I remember family discussions at dinner where I would be trading historical stories about Charlemagne or Julius Cesar with my father, and my older sister, who went to public school, would constantly be saying, “I wish I’d learned fun things like this when I was in elementary school!” I had such a head start because of all the tales I’d heard from Mr. Krause. While other people in my history classes were hearing it for the very first time, and simply trying to remember the names of everyone and who they were, I already knew who they were, and had at least a rough idea of what they had done; therefore, I could concentrate on the details of the lesson.

The same applied to physics and biology, among others. We would learn the basic theories and concepts in Waldorf, but not all the math and calculations needed in the upper grades, so when I got to high school, I had some idea of what the teacher was talking about, instead of starting from scratch like my peers.

I learned so much more at Waldorf than some of my other friends at high school did, and not just in what some people consider “frivolous” subjects like history, music, or art. Up until my Grade 8 year at Waldorf, we had math blocks and a math class twice a week with no homework. We were content with this until, in Grade 8, we all realized, “Uh-oh! We have to go to high school next year!” I remember panicking, thinking that everyone else from public school would be so far ahead of us – after all, they had had math every day since Grade 5 or 6, with homework most nights too! They must know so much more than us! With this pressure over our heads, we asked Mr. Krause to make sure we would be ready. So, he got us a Grade 8 textbook, and we worked through it all year, and made it through quite easily. I entered Grade 9 math ready to be perhaps a little behind, but I was confident that I could catch up. Well, as it turns out, I was so far ahead, half of the year was review of what we’d learned in Grade 8, and the rest was easy! My younger sister, Laura, is going through the same thing right now. In a Grade 9 de-streamed math class, she is pulling off a high ninety average, and having fun helping her classmates.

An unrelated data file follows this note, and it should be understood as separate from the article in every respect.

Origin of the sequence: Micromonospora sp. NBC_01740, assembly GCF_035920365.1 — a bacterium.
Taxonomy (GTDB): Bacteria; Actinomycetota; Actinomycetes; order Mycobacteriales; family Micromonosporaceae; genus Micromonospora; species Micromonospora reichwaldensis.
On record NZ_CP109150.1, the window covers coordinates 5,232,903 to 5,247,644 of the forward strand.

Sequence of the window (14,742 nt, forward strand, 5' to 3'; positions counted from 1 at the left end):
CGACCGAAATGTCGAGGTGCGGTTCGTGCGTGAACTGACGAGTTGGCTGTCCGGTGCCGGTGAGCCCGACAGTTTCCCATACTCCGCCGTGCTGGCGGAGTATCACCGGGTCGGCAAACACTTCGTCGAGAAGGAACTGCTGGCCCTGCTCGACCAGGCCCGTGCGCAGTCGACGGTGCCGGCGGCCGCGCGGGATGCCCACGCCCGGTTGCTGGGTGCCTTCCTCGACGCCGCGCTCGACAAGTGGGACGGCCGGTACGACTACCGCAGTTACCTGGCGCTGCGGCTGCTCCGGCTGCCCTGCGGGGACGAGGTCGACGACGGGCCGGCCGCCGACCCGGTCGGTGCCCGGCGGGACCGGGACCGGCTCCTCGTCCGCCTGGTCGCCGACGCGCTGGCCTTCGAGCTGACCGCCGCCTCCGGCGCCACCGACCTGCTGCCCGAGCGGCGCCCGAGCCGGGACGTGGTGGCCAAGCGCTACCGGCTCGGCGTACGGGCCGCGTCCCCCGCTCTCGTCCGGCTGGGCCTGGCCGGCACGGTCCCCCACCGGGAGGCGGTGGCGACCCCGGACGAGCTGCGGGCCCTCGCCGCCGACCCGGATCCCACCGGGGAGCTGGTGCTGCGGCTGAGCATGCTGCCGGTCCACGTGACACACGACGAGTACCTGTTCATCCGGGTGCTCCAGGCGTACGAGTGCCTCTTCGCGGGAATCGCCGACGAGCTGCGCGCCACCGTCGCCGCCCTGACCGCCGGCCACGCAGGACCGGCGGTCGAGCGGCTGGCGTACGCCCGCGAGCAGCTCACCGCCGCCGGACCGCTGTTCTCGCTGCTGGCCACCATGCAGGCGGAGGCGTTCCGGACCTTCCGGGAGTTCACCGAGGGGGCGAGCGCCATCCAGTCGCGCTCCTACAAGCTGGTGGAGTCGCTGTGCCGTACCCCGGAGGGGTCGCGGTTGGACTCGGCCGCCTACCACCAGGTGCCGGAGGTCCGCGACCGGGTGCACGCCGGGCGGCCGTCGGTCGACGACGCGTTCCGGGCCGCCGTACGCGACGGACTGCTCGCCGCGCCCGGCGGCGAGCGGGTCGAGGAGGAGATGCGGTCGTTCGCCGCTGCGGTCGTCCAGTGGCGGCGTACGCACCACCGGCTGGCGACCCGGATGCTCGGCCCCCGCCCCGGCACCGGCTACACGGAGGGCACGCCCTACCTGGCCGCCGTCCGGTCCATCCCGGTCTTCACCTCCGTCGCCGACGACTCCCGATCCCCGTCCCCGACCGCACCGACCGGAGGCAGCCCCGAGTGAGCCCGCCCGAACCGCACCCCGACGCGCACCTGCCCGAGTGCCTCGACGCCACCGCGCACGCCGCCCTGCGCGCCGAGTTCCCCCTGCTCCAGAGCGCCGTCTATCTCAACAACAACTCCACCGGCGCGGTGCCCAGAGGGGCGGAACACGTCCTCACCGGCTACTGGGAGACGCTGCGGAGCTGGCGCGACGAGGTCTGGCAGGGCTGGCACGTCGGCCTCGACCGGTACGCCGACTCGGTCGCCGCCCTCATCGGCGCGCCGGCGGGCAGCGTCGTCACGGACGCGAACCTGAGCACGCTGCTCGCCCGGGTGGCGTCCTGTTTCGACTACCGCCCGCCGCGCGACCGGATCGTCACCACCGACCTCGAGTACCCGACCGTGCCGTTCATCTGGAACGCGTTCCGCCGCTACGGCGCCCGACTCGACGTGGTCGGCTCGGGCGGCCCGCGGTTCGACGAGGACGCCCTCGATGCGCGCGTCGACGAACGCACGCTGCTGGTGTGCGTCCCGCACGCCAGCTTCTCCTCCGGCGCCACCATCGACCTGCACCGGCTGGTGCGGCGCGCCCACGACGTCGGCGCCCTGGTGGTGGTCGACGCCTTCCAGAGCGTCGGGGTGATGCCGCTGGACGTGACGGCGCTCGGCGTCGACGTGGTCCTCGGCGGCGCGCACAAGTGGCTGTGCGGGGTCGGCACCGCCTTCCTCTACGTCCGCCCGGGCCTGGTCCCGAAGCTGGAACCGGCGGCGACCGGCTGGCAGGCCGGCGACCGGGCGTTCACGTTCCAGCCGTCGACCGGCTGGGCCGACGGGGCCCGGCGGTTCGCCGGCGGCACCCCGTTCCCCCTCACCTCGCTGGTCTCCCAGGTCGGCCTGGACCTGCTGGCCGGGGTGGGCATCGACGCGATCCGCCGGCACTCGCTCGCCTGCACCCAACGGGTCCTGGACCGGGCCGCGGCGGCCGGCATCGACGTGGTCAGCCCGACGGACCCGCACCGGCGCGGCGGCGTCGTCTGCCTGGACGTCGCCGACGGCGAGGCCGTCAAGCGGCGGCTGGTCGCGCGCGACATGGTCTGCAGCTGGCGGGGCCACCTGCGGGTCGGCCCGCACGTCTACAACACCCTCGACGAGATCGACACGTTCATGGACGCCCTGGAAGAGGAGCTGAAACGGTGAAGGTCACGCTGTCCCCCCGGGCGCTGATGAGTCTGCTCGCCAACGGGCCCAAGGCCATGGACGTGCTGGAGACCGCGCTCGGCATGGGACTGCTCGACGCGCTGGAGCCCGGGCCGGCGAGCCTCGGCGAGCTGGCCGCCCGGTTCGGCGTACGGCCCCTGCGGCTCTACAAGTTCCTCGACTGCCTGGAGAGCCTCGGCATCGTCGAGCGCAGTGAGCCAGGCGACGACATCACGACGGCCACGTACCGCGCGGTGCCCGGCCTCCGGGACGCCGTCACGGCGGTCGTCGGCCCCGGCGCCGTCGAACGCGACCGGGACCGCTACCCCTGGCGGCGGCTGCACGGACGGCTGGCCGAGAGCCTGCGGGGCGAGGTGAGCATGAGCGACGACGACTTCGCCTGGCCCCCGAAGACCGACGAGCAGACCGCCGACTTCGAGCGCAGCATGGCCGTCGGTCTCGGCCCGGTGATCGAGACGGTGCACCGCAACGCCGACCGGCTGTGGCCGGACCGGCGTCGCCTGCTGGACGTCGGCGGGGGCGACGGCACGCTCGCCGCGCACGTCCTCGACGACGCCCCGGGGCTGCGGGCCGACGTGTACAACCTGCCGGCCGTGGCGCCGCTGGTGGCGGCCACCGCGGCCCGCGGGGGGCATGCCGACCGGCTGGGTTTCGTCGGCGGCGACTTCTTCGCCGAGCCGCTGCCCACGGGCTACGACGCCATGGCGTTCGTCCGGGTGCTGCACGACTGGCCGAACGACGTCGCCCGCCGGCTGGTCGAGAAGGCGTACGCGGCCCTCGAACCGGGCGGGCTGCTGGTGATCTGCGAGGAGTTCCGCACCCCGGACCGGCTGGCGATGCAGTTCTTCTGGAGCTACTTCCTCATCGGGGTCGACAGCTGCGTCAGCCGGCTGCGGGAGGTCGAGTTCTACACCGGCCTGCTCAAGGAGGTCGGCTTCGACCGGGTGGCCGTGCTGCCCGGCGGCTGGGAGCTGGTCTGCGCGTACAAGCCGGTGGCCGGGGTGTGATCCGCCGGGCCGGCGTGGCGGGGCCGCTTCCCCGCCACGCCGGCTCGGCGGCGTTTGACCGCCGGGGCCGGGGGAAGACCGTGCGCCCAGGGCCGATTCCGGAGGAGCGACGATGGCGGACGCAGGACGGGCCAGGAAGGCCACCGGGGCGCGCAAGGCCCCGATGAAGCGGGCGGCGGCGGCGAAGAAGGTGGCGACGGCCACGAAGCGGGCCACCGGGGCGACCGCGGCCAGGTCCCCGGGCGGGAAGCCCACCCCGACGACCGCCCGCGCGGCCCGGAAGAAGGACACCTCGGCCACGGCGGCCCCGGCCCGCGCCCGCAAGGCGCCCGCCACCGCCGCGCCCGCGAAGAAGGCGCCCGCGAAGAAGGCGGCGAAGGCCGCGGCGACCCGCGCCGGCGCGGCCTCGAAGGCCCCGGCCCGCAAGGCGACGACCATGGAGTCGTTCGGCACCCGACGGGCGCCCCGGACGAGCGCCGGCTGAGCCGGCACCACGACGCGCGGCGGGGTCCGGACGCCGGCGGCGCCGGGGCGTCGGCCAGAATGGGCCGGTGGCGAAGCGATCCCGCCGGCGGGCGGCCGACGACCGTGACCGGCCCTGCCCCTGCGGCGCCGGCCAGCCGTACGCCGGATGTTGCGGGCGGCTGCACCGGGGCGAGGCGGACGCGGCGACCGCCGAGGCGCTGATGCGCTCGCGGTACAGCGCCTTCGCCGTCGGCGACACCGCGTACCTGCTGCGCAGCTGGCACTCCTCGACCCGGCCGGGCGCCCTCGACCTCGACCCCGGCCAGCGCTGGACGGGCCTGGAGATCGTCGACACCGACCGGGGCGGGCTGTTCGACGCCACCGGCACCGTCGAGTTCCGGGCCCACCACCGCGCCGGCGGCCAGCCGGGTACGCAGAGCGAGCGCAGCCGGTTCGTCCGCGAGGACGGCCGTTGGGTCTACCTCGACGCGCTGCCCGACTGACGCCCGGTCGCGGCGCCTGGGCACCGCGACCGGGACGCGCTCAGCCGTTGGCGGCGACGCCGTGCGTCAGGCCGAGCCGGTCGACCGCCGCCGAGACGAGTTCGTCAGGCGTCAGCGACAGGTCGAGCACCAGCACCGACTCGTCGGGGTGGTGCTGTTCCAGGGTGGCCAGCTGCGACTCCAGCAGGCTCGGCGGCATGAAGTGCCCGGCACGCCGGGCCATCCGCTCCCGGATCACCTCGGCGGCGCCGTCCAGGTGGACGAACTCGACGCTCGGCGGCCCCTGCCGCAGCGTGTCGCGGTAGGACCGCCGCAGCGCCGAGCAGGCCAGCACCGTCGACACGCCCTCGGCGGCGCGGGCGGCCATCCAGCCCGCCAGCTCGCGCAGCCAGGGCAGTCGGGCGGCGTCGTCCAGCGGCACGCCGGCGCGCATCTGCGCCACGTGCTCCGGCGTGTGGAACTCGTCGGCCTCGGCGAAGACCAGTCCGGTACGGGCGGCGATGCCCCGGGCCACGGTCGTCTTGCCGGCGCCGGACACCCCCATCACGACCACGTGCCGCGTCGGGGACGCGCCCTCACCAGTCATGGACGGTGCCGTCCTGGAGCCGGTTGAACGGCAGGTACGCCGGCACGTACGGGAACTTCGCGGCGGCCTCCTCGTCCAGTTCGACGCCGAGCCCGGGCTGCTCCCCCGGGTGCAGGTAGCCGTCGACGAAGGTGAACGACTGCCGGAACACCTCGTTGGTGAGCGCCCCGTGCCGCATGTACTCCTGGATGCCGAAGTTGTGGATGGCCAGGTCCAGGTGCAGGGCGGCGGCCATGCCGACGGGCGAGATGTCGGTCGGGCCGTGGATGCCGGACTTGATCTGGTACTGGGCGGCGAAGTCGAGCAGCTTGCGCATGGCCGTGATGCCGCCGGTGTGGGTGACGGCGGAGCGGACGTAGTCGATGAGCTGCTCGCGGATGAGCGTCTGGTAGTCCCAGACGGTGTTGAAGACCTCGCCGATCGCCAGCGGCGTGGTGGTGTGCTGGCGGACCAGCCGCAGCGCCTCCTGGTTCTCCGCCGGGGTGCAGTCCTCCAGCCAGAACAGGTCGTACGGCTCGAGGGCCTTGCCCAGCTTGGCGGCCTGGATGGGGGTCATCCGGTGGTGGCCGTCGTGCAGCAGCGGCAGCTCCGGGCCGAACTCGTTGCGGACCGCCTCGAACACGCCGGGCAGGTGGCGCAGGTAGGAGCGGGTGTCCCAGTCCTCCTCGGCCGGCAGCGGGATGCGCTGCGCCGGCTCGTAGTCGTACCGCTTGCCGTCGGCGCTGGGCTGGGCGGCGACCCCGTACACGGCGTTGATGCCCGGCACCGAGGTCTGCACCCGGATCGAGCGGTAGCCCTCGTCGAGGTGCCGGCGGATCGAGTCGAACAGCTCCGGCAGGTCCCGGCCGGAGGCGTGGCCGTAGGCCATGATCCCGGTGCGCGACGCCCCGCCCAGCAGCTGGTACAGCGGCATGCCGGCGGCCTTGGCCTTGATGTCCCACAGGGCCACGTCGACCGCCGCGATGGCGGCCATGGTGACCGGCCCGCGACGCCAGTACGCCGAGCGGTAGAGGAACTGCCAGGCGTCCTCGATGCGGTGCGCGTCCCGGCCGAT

This kind of preparation also happened with French. We were so worried that we would be behind in high school, even though we had had French since Grade 1, so we also got a French textbook and workbook, and Flora Jacklein taught us everything we needed to know. However, the same thing happened once I got to high school, only this time, after my teacher saw my transcript and what I had already learned in Waldorf, I was put straight into a Grade 10 French class, where I actually ended up with the top mark, because I had already learned all of the Grade 9 work. My French teachers also told me that I had one of the best accents they had heard in a Grade 9 student, and I have only Waldorf to thank for this. Those years saying verses, singing songs, usually having no idea what I was saying, and supposedly learning “nothing”, had taught me more than anyone ever knew. I had learned not only the grammar and how to memorize sayings and conjugate verbs, but also how the language sounded: I had an idea of how it was supposed to feel.